By Lincoln Spector, PCWorldAug 12, 2009 7:47 am PDT
Joseph Mott wants to know if he can put applications, specifically Microsoft Office applications like Word and Excel, onto a flash drive.
There are applications you can put on a flash drive, but they must be designed with that in mind. And the Microsoft Office applications were not designed for such portability.
Think about how you put most Windows applications onto your PC: You don’t just copy the files, you run an installation program. That program integrates the application into Windows, changing the Registry and altering the operating system. (By the way, this is a large part of the reason why Windows becomes less reliable with time and sometimes has to be reinstalled from scratch–too many OS-altering installations.) Clearly, if you simply copied the program folder to a flash drive and tried running it on another computer, you’re going to be disappointed.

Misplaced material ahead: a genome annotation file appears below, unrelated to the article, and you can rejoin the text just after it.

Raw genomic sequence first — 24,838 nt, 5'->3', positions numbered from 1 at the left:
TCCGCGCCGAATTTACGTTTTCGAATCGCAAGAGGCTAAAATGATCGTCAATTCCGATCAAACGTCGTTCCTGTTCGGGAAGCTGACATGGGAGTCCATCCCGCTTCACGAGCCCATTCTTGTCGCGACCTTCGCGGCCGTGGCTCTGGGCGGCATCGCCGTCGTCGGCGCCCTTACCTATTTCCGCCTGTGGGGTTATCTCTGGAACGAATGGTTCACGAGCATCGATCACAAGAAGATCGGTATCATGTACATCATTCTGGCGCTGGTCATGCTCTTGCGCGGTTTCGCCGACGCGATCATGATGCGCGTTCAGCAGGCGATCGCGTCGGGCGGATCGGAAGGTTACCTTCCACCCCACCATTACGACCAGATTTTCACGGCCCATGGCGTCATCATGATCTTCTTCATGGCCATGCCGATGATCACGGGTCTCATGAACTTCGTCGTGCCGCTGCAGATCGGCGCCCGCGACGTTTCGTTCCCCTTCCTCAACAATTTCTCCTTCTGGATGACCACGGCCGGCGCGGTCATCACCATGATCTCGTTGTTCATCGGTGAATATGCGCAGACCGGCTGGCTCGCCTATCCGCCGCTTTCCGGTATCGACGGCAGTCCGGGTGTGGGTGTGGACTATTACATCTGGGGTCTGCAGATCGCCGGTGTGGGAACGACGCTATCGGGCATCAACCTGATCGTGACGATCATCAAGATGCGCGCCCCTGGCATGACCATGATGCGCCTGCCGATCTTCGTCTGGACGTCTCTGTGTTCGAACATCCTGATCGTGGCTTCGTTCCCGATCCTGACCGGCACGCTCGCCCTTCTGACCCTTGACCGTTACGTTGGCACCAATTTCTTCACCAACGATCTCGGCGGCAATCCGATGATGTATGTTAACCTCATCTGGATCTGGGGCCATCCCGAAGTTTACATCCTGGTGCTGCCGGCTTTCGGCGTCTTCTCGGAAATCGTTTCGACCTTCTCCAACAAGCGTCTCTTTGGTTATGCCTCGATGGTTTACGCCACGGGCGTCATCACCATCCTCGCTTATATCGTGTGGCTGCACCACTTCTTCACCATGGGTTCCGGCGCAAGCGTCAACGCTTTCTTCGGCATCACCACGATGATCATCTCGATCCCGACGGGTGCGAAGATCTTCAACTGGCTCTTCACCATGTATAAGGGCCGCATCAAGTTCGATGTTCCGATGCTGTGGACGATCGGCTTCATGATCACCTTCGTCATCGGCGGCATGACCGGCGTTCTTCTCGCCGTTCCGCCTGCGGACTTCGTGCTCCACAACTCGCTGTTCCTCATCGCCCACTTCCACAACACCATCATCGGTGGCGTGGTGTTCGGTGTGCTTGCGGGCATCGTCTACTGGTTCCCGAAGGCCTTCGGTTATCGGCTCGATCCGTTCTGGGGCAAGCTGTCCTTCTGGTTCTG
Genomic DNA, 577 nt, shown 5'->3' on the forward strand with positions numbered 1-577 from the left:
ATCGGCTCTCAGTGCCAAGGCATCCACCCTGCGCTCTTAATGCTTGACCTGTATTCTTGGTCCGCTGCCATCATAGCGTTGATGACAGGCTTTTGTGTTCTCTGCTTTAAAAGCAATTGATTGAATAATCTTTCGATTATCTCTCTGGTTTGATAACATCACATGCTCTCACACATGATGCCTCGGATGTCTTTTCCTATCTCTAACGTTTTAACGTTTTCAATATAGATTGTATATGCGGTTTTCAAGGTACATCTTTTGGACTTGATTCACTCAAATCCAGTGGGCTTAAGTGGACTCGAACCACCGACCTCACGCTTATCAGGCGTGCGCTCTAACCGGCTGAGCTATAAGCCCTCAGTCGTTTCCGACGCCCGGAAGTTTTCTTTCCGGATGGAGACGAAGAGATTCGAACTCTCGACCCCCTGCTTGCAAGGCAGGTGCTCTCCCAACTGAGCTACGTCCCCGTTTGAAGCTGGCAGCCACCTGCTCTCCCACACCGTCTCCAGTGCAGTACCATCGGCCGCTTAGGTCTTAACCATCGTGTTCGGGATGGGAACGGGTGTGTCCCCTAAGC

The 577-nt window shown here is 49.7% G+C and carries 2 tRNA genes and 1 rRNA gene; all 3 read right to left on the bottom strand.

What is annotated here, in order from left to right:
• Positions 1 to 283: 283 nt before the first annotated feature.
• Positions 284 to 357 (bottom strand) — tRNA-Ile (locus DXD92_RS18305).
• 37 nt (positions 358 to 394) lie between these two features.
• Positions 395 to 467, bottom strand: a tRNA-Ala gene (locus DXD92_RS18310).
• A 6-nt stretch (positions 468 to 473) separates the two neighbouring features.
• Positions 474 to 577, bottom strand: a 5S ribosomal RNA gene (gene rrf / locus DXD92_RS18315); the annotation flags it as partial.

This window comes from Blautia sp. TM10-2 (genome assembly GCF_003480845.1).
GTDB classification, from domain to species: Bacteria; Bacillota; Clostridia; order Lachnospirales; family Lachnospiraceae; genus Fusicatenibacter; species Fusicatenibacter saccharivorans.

A portable program is one that was specifically designed to not need an installation, and thus work from a flash drive. A well-designed portable program will not alter the Registry or otherwise leave any trace of itself on a computer.
There are a huge number of portable programs available, many of them free. There are portable browsers, graphic editors, media players, and programming tools. (Yes, I’ll be getting to Office applications in a moment.) And utilities. I keep a flash drive with assorted portable diagnostic tools that come in handy when someone asks me to help them with their computer.
Then there’s PortableApps.com, which creates and gives away portable versions of existing free, open source software. There you’ll find your Office solution, a portable version of OpenOffice, the popular, free alternative to Microsoft Office. It doesn’t do everything Microsoft Office can do, but it does enough for most people.